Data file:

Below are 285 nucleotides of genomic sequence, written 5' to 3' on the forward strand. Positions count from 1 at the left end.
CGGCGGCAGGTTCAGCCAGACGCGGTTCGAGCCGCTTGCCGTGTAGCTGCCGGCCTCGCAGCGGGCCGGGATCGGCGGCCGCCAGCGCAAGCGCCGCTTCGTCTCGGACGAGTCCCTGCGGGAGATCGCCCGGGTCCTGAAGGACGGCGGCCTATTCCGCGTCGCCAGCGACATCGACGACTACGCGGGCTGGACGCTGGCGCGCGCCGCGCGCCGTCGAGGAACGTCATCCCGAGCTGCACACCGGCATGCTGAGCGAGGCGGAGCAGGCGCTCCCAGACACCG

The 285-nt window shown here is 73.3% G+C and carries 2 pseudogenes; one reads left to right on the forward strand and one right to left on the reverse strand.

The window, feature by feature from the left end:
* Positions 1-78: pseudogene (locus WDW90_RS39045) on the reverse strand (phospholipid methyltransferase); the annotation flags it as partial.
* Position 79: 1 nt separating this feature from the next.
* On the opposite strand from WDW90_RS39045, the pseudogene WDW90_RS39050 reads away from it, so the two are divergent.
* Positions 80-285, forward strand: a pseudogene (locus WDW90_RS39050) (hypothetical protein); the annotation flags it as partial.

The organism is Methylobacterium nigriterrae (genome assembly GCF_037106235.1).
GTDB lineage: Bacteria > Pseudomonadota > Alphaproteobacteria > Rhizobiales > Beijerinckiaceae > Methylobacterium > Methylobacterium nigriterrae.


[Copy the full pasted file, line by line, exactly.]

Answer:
Below are 285 nucleotides of genomic sequence, written 5' to 3' on the forward strand. Positions count from 1 at the left end.
CGGCGGCAGGTTCAGCCAGACGCGGTTCGAGCCGCTTGCCGTGTAGCTGCCGGCCTCGCAGCGGGCCGGGATCGGCGGCCGCCAGCGCAAGCGCCGCTTCGTCTCGGACGAGTCCCTGCGGGAGATCGCCCGGGTCCTGAAGGACGGCGGCCTATTCCGCGTCGCCAGCGACATCGACGACTACGCGGGCTGGACGCTGGCGCGCGCCGCGCGCCGTCGAGGAACGTCATCCCGAGCTGCACACCGGCATGCTGAGCGAGGCGGAGCAGGCGCTCCCAGACACCG

The 285-nt window shown here is 73.3% G+C and carries 2 pseudogenes; one reads left to right on the forward strand and one right to left on the reverse strand.

The window, feature by feature from the left end:
* Positions 1-78: pseudogene (locus WDW90_RS39045) on the reverse strand (phospholipid methyltransferase); the annotation flags it as partial.
* Position 79: 1 nt separating this feature from the next.
* On the opposite strand from WDW90_RS39045, the pseudogene WDW90_RS39050 reads away from it, so the two are divergent.
* Positions 80-285, forward strand: a pseudogene (locus WDW90_RS39050) (hypothetical protein); the annotation flags it as partial.

The organism is Methylobacterium nigriterrae (genome assembly GCF_037106235.1).
GTDB lineage: Bacteria > Pseudomonadota > Alphaproteobacteria > Rhizobiales > Beijerinckiaceae > Methylobacterium > Methylobacterium nigriterrae.